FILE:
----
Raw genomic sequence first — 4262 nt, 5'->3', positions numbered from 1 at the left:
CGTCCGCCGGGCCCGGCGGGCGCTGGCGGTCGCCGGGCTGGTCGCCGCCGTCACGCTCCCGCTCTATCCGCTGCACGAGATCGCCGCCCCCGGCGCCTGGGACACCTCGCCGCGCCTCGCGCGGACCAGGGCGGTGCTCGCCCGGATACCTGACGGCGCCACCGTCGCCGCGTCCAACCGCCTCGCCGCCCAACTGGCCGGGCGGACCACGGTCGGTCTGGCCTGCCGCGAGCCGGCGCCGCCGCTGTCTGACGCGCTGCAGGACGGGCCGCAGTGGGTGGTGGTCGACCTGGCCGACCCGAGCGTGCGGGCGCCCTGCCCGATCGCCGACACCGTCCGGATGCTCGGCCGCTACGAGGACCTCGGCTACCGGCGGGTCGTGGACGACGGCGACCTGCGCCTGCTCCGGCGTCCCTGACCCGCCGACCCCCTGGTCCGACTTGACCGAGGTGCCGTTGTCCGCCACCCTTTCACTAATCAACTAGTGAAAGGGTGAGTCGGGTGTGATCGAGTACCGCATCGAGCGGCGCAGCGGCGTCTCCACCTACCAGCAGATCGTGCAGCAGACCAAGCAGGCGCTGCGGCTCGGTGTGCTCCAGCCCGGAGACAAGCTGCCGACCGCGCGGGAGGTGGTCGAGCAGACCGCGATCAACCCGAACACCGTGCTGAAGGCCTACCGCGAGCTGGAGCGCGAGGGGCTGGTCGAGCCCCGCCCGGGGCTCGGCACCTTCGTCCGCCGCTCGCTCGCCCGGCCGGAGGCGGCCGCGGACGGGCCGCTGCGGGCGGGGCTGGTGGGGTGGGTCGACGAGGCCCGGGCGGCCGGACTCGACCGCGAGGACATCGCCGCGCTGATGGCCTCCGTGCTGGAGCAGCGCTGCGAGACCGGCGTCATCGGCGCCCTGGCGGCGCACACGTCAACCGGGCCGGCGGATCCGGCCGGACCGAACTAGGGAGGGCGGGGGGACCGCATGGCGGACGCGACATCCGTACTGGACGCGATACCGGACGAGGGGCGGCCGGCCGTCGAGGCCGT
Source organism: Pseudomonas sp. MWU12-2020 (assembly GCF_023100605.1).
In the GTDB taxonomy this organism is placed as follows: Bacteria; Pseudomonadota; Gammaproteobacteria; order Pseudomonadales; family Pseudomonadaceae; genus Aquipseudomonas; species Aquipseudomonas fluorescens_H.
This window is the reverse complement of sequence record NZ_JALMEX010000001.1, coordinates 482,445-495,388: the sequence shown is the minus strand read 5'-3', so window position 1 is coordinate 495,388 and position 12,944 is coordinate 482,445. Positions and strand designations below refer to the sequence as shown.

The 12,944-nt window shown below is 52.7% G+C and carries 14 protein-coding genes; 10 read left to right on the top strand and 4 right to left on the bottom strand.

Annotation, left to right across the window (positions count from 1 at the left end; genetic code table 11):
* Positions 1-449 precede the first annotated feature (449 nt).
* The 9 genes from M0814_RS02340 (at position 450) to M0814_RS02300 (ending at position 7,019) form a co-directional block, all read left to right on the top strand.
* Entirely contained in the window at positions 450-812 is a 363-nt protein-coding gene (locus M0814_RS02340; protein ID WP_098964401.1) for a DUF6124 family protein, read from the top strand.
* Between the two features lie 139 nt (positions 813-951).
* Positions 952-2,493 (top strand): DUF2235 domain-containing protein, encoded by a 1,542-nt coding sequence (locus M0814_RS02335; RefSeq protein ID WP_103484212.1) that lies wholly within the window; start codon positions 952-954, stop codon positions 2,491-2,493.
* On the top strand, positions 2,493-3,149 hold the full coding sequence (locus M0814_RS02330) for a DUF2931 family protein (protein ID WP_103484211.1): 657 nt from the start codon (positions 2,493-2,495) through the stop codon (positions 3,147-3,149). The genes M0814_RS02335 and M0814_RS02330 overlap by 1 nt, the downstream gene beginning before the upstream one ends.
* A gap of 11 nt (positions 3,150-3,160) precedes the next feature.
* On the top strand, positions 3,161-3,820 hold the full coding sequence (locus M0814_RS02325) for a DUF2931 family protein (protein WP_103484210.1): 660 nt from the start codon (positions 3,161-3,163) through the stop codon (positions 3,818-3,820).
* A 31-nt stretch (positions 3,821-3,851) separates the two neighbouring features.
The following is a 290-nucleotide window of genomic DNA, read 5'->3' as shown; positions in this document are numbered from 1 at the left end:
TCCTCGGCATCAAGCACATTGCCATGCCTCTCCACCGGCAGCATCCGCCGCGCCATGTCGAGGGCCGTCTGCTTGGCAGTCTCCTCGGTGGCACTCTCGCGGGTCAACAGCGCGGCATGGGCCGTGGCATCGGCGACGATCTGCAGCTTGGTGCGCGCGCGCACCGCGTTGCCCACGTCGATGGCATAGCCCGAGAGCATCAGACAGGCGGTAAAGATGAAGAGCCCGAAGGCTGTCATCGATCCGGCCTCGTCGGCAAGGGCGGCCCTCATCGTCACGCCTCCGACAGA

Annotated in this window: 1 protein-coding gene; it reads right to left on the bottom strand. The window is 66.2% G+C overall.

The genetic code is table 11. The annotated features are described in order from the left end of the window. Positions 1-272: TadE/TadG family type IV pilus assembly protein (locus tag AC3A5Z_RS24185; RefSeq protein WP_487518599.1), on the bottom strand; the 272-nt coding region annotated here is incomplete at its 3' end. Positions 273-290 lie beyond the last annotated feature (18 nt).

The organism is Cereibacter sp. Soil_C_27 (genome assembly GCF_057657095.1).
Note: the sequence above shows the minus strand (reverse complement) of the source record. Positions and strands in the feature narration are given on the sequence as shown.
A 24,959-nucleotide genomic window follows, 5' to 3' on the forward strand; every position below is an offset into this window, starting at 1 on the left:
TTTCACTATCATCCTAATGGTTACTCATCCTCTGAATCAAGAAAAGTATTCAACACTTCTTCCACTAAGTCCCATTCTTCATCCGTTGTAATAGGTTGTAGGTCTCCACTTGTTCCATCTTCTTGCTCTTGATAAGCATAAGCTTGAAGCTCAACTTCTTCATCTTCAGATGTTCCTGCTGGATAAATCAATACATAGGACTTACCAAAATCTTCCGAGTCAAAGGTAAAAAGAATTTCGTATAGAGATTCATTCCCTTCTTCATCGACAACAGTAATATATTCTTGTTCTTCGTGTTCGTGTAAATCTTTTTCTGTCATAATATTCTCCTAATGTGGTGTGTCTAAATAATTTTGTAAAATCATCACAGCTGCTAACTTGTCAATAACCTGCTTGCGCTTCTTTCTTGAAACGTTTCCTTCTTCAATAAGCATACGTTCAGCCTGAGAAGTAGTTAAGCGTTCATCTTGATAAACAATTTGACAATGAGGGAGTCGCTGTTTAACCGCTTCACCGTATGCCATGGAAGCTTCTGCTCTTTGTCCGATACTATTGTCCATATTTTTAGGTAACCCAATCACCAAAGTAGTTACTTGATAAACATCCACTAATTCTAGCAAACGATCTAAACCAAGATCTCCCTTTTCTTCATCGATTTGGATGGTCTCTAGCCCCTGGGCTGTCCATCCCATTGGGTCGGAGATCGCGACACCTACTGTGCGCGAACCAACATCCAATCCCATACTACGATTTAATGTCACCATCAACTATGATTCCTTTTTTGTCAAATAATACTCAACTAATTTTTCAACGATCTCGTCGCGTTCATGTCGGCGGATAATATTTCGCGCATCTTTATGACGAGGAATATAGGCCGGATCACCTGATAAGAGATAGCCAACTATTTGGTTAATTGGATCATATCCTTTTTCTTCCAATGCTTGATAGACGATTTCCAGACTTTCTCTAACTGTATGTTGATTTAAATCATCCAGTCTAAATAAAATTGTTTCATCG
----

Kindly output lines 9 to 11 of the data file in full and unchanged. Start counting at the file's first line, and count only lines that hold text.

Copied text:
* The 9 genes from M0814_RS02340 (at position 450) to M0814_RS02300 (ending at position 7,019) form a co-directional block, all read left to right on the top strand.
* Entirely contained in the window at positions 450-812 is a 363-nt protein-coding gene (locus M0814_RS02340; protein ID WP_098964401.1) for a DUF6124 family protein, read from the top strand.
* Between the two features lie 139 nt (positions 813-951).